On average, one woman in 30 is likely to die from pregnancy-related causes, and seven out of 10 women will lose a child in their lifetime. Despite global improvements in children’s and maternal health, inequality between the world’s richest and poorest mothers and children is widening.
In two-thirds of the 36 developing countries among the 179 nations surveyed, the poorest urban children are at least twice as likely to die as their wealthier counterparts, according to the report.
“There has been a fatalistic acceptance from both communities and governments,” Professor Joy Lawn, a Ugandan-born paediatrician at the London School of Hygiene and Tropical Medicine, told AllAfrica in a telephone interview.
Save the Children want governments to issue declarations on ending preventable newborn mortality, and said they would present their action plan to government ministers.
Retention of midwives, especially in rural areas, is a major challenge for many countries, one that threatens to negate all the hard work and resources invested in their training.
Despite the well documented benefits of breastfeeding worldwide, only 39 per cent of children aged less than six months were exclusively breastfed in 2012. This global figure has improved very little for the past several decades.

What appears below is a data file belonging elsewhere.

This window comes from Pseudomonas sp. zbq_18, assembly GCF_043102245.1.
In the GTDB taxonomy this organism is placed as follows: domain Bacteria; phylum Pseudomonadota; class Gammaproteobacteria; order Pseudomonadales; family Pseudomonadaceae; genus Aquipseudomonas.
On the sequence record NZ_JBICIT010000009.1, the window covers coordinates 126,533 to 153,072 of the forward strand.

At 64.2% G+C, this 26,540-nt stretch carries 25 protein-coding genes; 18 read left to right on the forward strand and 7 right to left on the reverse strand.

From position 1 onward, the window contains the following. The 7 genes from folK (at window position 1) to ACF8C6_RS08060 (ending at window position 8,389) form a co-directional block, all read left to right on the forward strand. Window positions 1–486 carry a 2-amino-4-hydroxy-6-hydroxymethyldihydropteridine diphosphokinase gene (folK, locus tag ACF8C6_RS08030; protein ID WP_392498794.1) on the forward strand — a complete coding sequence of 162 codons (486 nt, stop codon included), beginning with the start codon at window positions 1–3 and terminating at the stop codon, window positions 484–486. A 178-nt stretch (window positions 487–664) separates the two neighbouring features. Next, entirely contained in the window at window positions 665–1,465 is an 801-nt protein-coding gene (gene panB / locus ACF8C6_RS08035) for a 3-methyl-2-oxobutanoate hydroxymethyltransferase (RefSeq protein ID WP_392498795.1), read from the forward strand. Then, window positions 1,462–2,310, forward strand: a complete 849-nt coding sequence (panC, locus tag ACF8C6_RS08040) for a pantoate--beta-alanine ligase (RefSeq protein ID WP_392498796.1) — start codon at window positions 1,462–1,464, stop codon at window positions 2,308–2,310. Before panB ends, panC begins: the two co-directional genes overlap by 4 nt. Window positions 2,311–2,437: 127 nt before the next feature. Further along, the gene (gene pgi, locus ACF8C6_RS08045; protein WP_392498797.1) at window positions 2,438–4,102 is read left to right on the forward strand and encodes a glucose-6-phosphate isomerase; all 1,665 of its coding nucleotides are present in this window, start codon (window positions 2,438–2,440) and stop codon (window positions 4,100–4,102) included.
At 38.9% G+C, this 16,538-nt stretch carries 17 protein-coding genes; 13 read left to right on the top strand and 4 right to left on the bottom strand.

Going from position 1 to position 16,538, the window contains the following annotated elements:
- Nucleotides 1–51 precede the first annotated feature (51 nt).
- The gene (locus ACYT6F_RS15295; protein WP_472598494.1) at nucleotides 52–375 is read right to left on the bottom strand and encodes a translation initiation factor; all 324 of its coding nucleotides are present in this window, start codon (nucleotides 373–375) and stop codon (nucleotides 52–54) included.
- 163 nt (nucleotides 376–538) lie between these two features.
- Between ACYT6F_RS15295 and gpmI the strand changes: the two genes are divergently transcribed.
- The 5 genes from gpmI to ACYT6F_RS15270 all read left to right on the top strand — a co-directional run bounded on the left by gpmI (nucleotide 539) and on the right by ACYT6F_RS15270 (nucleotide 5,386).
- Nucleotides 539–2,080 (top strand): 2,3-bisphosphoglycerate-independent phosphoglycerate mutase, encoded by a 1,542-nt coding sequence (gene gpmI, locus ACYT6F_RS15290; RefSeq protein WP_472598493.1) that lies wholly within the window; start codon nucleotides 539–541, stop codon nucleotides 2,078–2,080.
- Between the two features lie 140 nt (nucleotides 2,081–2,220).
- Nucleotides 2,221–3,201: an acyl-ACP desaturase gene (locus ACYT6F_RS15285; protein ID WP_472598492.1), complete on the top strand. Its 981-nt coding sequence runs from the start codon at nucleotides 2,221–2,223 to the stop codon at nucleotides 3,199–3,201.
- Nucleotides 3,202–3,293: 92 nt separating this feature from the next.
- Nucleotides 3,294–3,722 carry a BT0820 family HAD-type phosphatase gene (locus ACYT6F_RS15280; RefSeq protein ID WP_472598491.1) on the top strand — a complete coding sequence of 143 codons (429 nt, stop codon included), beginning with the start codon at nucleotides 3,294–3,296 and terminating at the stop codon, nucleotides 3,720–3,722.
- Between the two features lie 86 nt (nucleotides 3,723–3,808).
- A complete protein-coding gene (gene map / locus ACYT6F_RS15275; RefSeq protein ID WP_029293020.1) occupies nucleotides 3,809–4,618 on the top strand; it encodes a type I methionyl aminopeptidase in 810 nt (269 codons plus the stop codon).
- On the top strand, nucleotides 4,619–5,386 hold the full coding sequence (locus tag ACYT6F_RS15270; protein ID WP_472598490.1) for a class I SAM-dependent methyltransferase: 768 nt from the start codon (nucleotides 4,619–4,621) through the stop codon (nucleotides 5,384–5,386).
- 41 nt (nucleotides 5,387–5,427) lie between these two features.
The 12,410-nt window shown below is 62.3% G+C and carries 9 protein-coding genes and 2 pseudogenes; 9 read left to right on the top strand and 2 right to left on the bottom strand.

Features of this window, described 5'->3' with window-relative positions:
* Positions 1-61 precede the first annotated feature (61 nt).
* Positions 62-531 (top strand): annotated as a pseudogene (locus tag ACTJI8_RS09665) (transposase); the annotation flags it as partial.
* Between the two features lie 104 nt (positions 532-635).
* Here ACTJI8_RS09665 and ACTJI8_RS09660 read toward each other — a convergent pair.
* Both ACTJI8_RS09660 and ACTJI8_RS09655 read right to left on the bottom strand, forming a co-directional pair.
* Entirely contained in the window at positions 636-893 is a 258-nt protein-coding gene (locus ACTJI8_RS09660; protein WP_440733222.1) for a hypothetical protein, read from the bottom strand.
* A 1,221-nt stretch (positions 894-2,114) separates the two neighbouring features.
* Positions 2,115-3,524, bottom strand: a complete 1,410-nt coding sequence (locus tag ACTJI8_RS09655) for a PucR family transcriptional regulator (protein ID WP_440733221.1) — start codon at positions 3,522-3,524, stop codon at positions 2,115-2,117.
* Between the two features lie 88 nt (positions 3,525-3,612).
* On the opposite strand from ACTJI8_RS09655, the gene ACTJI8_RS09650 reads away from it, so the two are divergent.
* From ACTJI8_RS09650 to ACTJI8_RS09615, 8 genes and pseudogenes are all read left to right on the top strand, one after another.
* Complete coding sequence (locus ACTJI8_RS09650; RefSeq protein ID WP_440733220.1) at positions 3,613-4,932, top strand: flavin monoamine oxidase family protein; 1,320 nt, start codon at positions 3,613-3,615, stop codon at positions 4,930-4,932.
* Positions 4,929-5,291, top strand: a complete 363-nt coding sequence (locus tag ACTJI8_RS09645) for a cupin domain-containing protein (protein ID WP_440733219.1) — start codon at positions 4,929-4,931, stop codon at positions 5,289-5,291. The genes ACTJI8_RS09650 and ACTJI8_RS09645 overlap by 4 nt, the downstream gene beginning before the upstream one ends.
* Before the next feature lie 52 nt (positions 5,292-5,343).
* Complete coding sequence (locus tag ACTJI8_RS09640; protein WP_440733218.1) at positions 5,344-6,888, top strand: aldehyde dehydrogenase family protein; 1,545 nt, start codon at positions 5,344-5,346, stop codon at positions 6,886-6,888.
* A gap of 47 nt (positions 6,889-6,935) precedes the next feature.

The charity compared factors such as maternal health, child mortality, education and income in 176 countries.
For the first time, the charity has compiled a separate index on newborn deaths. While deaths of children under five around the world have come down substantially in recent years, there has been little progress on newborns.
"Delivering mobile-assisted awareness to pregnant mothers and traditional birth attendants could reduce prenatal and maternal mortality by up to 30 percent," according to the report.
Children Five Times More Likely to Die in Countries Hit by Health Worker Crisis, Save the Children Finds
A new index by Save the Children has ranked the best and worst countries for a child to fall sick in — with Chad and Somalia at the bottom and Switzerland and Finland at the top. The bottom-ranked countries on the new index have extreme health worker shortages.